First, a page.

Facebook’s latest attempt at fighting fake news is through ‘Trust Indicators’ and joining a collaborative effort with the Trust Project.
In a recent announcement the company introduced Trust Indicators: these appear at the top of articles published on Facebook and allow users to gather further information about the publisher, including their policies on fact-checking, ethics, and corrections.
The trust indicators were developed by the Trust Project, an “international consortium of news organizations collaborating to use transparency to build a more trustworthy and trusted press,” launched today and primarily funded by Google and Craig Newmark, founder of Craigslist.
The feature is now only available for a handful of publishers and based on their own feedback, but Facebook has said it will be available to all in the future. All publishers have to do is go to their Publishing Tools settings and add the information they want to share. The social network already allowed users to access further information about publishers, but not with the same detail, demonstrating a step forward.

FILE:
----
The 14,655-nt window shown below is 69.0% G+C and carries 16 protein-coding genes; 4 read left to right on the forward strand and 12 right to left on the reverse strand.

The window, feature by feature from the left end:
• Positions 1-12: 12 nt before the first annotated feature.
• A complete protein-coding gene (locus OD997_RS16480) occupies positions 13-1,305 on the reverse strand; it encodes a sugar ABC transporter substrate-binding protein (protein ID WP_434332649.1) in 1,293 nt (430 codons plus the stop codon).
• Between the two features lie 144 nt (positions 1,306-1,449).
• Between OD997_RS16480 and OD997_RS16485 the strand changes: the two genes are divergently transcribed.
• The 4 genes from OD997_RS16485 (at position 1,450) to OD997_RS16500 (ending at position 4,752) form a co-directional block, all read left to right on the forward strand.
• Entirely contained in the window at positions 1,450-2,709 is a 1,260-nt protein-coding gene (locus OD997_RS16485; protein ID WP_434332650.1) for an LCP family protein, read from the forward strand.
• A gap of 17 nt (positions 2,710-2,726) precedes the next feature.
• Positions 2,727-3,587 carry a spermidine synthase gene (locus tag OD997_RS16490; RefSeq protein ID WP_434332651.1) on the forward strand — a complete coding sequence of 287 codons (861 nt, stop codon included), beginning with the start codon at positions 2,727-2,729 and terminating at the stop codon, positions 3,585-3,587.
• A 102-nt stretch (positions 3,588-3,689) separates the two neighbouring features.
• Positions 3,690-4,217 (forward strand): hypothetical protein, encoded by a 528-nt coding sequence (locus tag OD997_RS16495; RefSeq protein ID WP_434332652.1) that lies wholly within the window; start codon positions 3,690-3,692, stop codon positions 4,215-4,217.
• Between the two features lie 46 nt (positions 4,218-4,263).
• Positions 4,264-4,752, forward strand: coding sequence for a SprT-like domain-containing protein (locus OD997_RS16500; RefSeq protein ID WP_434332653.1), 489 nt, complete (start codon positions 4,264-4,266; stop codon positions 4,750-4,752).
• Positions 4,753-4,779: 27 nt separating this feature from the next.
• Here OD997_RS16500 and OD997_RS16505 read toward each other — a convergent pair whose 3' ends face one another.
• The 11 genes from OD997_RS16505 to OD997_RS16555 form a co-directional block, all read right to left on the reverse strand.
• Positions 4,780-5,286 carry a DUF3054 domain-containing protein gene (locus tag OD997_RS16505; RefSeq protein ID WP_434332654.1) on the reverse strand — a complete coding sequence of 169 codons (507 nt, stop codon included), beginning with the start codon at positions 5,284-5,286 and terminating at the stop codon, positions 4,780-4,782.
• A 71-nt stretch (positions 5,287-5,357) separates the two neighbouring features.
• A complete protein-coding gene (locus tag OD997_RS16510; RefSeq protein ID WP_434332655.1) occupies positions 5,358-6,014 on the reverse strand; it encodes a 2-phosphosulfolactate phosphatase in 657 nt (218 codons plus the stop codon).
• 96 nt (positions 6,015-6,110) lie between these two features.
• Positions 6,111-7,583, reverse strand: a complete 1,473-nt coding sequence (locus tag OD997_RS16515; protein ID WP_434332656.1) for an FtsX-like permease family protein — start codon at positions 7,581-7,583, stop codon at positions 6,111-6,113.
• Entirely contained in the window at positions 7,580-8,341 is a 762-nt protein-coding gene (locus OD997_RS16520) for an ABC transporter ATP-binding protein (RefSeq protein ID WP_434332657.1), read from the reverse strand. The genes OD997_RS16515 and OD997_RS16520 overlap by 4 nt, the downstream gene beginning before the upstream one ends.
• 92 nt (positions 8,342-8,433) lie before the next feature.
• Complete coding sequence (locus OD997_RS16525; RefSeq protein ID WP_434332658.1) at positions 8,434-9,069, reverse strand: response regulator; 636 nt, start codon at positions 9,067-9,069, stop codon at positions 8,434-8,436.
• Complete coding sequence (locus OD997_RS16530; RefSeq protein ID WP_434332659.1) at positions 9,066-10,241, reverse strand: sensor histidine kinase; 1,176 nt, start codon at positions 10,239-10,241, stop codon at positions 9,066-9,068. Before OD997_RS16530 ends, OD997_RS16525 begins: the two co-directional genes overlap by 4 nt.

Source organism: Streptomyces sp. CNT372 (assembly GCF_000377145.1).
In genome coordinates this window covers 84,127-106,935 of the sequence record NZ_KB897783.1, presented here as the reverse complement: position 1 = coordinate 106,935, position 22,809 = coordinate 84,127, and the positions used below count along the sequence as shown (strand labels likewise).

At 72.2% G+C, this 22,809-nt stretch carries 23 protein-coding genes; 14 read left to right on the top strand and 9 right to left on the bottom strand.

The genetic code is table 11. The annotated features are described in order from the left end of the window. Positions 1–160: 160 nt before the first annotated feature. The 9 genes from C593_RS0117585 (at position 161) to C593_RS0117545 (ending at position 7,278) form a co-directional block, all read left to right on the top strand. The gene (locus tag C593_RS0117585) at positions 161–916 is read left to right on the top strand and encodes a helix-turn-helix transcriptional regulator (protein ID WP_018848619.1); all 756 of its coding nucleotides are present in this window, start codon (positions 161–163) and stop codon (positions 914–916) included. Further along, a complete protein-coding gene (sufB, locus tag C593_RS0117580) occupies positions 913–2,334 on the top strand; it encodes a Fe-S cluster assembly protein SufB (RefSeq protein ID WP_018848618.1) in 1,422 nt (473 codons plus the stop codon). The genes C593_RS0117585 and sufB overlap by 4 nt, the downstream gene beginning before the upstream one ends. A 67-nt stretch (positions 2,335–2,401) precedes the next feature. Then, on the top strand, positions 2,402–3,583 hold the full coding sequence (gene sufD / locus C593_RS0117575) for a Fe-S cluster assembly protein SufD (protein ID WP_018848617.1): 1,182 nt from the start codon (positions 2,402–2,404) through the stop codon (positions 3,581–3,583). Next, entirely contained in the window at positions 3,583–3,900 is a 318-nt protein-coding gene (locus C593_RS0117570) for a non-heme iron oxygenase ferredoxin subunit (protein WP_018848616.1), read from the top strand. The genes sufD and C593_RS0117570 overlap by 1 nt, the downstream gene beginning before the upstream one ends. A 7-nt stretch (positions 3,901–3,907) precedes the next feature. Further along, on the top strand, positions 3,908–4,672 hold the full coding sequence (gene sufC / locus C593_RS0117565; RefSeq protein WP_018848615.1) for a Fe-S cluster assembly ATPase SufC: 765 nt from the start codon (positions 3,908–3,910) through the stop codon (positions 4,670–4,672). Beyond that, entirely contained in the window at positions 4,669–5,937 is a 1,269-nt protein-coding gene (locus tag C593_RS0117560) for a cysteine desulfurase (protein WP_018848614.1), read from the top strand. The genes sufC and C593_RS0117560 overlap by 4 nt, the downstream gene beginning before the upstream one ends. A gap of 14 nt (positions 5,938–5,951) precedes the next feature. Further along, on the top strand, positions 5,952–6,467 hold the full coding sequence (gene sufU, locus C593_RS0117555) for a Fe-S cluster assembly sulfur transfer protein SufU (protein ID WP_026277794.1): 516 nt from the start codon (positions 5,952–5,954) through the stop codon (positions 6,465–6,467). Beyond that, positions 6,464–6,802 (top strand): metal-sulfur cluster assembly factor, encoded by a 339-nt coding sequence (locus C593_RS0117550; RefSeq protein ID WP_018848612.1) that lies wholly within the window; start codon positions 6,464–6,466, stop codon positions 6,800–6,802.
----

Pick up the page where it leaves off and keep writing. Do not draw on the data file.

Facebook isn’t the only media giant that forms part of the Trust Project — The Economist, The Washington Post, Google and Twitter also joined the collaborative effort to provide honest information regarding news organization’s standards, ethics and get a background on the journalist reporting the news. The idea is to generate transparency in a time where it’s become nearly impossible to validate information.
According to Nieman Lab, representatives from media companies all over the world came up with 8 “core indicators” for publisher transparency:
- Best Practices: What Are Your Standards?
- Author Expertise: Who Reported This?
- Type of Work: What Is This?
- Citations and References
- Locally Sourced?
- Diverse Voices
- Actionable Feedback
The company stated that through trust indicators, readers will be able to make more informed decisions and decide themselves whether the news they’re consuming is trustworthy or not.
The Trust Project comes off as a utopian idea of journalism online, but the steps it’s currently taking could result in a better informed audience.
The fight against fake-news is never-ending, but with collaboration and standards across media outlets, thing could improve. That said, users still have to be willing to educate themselves – whether that will happen is another matter entirely
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